Huntsville/Madison County residential sales totaled 377 units for the month of March. There were 34 more housing units sold compared to the same month a year earlier. Restated, residential sales improved by 9.9 percent in March. Year-to-date, sales are up a solid 13.4 percent.
Supply: Huntsville housing inventory totaled 2,936 units, an increase of 5.0 percent from last March led by an increase in new home inventory of 20.8 percent. The inventory-to-sales ratio in March stood at 7.8 months of housing supply, reflecting an decrease of 4.4% from 8.1 months in March 2012. This figure still represents the best inventory balance between supply & demand in Alabama. March inventory in Huntsville experienced a 4.4 percent increase when compared to the prior month. This direction is consistent with historical data trends that indicates March inventory on average (’08-’12) increases from the month of February by 2.9 percent.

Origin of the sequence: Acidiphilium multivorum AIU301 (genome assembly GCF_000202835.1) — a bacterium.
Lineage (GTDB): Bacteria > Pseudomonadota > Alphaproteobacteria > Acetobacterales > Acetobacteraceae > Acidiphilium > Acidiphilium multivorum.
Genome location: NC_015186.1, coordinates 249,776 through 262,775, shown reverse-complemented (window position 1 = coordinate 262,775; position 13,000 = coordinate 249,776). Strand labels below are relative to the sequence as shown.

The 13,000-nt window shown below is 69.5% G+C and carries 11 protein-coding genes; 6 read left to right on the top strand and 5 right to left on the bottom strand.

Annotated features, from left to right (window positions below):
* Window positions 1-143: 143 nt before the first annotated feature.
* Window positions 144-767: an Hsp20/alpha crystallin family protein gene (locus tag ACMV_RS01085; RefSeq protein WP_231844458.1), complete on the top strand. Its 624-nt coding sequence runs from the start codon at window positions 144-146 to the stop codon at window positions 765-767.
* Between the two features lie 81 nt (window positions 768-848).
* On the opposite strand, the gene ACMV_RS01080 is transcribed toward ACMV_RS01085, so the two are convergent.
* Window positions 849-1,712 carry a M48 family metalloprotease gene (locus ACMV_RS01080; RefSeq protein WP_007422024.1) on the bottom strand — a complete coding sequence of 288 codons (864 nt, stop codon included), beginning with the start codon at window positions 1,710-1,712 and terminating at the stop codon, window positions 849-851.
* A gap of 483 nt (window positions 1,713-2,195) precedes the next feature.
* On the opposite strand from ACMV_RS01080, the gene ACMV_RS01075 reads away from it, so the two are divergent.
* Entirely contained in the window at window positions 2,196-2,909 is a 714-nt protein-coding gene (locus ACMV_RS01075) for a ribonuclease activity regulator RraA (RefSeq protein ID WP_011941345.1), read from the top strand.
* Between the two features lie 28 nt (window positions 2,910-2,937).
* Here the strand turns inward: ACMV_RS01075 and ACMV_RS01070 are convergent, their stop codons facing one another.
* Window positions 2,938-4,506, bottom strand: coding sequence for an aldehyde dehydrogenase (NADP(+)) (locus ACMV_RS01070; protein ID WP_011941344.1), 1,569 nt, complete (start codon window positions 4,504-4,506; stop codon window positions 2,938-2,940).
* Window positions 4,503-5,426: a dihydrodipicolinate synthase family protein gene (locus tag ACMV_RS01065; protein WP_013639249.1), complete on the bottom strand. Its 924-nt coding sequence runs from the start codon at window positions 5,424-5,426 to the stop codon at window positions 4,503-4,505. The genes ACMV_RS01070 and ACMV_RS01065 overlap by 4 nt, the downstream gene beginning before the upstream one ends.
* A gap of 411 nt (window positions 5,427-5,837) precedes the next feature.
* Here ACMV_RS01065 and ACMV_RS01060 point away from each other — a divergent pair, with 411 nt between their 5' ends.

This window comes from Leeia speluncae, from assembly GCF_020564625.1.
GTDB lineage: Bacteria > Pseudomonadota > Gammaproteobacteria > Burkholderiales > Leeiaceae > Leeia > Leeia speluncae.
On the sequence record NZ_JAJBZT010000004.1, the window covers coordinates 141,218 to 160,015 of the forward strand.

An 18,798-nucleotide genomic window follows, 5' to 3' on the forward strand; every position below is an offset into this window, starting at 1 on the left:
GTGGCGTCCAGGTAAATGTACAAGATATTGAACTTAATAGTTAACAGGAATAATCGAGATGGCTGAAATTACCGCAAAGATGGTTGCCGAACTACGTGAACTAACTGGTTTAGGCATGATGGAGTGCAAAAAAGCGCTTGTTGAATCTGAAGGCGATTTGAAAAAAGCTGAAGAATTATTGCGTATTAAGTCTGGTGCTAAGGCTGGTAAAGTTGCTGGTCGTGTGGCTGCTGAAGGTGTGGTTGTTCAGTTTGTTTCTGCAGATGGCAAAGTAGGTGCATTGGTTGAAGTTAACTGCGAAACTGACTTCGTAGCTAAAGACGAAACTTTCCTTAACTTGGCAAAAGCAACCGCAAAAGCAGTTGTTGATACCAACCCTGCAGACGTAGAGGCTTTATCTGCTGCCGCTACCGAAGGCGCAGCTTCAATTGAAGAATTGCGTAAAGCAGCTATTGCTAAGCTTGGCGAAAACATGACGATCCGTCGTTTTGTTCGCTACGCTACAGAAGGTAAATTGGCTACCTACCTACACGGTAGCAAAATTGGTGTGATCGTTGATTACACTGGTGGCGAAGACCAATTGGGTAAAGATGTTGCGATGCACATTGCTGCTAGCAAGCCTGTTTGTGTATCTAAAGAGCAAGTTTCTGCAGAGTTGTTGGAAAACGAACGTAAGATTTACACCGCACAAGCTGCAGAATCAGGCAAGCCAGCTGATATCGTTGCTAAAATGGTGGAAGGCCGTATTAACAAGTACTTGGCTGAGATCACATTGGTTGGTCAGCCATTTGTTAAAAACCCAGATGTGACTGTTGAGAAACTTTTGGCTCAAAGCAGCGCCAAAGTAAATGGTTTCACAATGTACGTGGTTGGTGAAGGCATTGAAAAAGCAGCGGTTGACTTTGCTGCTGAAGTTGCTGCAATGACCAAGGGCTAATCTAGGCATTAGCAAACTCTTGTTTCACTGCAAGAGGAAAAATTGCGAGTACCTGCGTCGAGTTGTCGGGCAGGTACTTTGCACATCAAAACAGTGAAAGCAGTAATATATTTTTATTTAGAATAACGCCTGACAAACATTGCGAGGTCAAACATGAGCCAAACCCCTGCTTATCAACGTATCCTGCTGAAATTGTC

Demand: Existing single family home sales accounted for 74 percent (compared to 72% in March’12) of total sales, new homes sales accounted for 24 percent (down from 27% in March’12) while condos were 2 percent of sales (up from 1% in March’12).
Residential sales in March increased by .3 percent from the prior month. Historical Huntsville data reflects that March sales, on average (’08-’12), increase from the month of February by 26.5 percent.
Pricing: The Huntsville median selling price in March was $156,500, an increase of .4 percent from last March. In contrast, this figure represents a decrease of 6.4 percent when compared to the prior month. Historical data (’08-’12) indicates that the March median selling price traditionally decreases from the month of February by 1.5 percent so this month’s wider gap from recent trends is an area to keep an eye on in the near term.
What’s the latest housing and economic outlook for 2013? In a March 2013 report, analysts at Bank of America/ Merrill Lynch concluded: “We believe that the gain in home prices can persist despite subpar economic growth this year…Absent a significant weakening in the economy with negative payrolls, we think the housing recovery can continue. The combination of low inventory (referring to nationwide level), high affordability and improving expectations for home prices provide powerful momentum for the housing sector.”